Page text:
And no matter what your answer, why exactly does the sex of the people matter?

And, most important of all, why do I keep typing marraige when I mean marriage?

So many questions, I look forward to your answers.

ETA: participants in the debate: Progressive Ireland | Disullusioned Lefty | Sicilian Notes | For All We Know | Realitycheck(dot)ie

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8 Responses

  1. Fiona says:

    That's part of the problem isn't it? Family is what you make it, but because families are both important for society and places in which people can be particularly vulnerable to abuse etc… we need to define them in law. Your main point is dead on – family and our conception of family changes as society changes. That doesn't mean it gets better or worse, just that it changes. We have to keep up with that change, which is why I think the ECHR definition of family is actually really good – the existence of real close personal ties between people. It makes sense and doesn't put people in boxes.

    Good post, and good questions. I look forward to seeing the debate develop here in the comments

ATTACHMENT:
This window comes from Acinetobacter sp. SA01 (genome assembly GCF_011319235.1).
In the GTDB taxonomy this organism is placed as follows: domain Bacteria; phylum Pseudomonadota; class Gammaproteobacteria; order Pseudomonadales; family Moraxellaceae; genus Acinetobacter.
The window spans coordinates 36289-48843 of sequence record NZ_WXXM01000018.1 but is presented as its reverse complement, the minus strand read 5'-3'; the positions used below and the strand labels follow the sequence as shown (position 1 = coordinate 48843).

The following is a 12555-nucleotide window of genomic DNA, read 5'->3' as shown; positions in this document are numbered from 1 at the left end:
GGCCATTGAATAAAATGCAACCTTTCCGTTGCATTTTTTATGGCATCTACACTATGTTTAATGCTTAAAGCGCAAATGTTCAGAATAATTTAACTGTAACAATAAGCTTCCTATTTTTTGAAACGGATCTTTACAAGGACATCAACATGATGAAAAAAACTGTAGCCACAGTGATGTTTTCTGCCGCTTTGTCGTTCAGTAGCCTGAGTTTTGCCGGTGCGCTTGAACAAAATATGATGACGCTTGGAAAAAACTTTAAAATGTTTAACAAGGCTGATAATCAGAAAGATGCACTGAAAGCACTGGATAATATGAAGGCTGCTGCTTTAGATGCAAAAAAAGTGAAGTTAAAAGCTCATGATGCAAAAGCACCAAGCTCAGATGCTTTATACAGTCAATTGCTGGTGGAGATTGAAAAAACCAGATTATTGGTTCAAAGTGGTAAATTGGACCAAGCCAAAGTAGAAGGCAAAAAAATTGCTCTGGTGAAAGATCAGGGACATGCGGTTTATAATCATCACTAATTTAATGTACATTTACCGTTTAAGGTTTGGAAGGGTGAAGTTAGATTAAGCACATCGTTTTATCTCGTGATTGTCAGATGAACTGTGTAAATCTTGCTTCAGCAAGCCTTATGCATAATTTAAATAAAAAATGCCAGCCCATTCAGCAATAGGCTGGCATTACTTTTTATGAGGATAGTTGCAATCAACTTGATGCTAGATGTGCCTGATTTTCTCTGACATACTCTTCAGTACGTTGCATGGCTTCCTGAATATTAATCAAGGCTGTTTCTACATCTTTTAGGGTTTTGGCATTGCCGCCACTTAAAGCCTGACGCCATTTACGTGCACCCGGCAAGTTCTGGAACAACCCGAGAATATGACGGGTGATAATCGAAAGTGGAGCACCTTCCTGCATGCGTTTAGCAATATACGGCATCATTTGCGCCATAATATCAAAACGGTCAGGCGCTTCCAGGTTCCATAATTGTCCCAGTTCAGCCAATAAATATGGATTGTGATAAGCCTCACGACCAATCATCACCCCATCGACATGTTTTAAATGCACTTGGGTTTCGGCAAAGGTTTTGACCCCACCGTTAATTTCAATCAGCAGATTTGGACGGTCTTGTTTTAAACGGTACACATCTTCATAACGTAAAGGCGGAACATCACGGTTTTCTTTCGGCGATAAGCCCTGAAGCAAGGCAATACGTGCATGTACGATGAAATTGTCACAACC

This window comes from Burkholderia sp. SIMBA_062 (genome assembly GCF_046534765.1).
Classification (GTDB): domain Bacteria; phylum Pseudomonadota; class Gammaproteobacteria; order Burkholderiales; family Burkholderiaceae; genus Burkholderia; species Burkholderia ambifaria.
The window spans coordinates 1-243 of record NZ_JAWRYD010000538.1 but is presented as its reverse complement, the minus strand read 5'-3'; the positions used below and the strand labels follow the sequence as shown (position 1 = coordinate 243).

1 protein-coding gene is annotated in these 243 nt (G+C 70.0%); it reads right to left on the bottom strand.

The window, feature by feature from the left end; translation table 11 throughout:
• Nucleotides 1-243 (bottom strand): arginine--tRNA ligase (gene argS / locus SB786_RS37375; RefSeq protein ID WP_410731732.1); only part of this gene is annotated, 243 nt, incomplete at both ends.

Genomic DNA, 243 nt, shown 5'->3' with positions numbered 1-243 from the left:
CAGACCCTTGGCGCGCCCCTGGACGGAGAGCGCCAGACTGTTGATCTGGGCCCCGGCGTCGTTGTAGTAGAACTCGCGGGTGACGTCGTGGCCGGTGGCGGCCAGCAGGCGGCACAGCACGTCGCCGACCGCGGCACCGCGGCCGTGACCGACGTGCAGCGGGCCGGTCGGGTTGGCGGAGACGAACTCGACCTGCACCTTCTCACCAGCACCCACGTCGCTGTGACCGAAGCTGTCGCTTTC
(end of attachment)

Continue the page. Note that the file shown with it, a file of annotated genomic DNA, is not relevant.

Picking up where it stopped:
2. Fence says:

    The law always creates problems with something that has so many variables, like people's feelings and wants.

  3. anne says:

    I'm having a very hard time forming a coherent comment on this, but rest assured that I do the 'marraige' thing too.

  4. The 1948 International Congress on Mental Health, London, ". . . the family is one of the major obstacles to improved mental health, and hence should be weakened, if possible, so as to free individuals and especially children from the coercion of family life."

    Now, I don't quite agree with that quote, but I use it as an illustration of why the antiquated notion of the 'nuclear' family can only do more harm than good. Every aspect of our lives is redefined by the onslaught of time, why should that of the family escape it? It isn't the gender or sexual orientation of the parents that counts, it's the manner in which they raise their children. Yes, there are certain social difficulties associated with certain types of parents (gay or lesbian for eg), but as long the child has been given the right tools and framework for which to approach life, these obstacles can be effectively dealt with. The important thing, I think, is to realise that 'family' is not a definition, but a grouping of both the defined and undefinable. Legislation should seek to uphold that which can be defined, such as the rights of children etc.